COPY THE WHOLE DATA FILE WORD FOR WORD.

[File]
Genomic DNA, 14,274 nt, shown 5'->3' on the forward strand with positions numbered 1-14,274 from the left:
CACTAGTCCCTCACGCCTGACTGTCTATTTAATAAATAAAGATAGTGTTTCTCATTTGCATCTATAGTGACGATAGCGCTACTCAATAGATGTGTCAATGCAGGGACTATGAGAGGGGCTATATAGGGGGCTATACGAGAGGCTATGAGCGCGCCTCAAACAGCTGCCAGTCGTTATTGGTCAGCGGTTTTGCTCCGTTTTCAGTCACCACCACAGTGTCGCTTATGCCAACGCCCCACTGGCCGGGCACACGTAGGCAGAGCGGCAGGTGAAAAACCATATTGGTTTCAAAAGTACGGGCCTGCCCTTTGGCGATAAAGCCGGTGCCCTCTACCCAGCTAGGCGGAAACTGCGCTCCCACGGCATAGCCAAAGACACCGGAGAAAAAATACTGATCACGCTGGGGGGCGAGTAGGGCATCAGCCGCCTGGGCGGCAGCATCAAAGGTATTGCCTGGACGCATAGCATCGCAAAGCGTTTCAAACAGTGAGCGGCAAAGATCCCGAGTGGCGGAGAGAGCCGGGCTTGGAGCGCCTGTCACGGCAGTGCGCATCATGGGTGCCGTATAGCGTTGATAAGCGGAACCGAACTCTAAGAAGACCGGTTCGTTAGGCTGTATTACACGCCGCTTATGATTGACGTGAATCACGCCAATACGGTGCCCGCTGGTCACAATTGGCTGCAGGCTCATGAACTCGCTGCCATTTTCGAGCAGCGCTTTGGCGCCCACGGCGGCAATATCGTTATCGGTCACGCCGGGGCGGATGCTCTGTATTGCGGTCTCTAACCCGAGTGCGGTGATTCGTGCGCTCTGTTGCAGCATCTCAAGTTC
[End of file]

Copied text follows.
Genomic DNA, 14,274 nt, shown 5'->3' on the forward strand with positions numbered 1-14,274 from the left:
CACTAGTCCCTCACGCCTGACTGTCTATTTAATAAATAAAGATAGTGTTTCTCATTTGCATCTATAGTGACGATAGCGCTACTCAATAGATGTGTCAATGCAGGGACTATGAGAGGGGCTATATAGGGGGCTATACGAGAGGCTATGAGCGCGCCTCAAACAGCTGCCAGTCGTTATTGGTCAGCGGTTTTGCTCCGTTTTCAGTCACCACCACAGTGTCGCTTATGCCAACGCCCCACTGGCCGGGCACACGTAGGCAGAGCGGCAGGTGAAAAACCATATTGGTTTCAAAAGTACGGGCCTGCCCTTTGGCGATAAAGCCGGTGCCCTCTACCCAGCTAGGCGGAAACTGCGCTCCCACGGCATAGCCAAAGACACCGGAGAAAAAATACTGATCACGCTGGGGGGCGAGTAGGGCATCAGCCGCCTGGGCGGCAGCATCAAAGGTATTGCCTGGACGCATAGCATCGCAAAGCGTTTCAAACAGTGAGCGGCAAAGATCCCGAGTGGCGGAGAGAGCCGGGCTTGGAGCGCCTGTCACGGCAGTGCGCATCATGGGTGCCGTATAGCGTTGATAAGCGGAACCGAACTCTAAGAAGACCGGTTCGTTAGGCTGTATTACACGCCGCTTATGATTGACGTGAATCACGCCAATACGGTGCCCGCTGGTCACAATTGGCTGCAGGCTCATGAACTCGCTGCCATTTTCGAGCAGCGCTTTGGCGCCCACGGCGGCAATATCGTTATCGGTCACGCCGGGGCGGATGCTCTGTATTGCGGTCTCTAACCCGAGTGCGGTGATTCGTGCGCTCTGTTGCAGCATCTCAAGTTC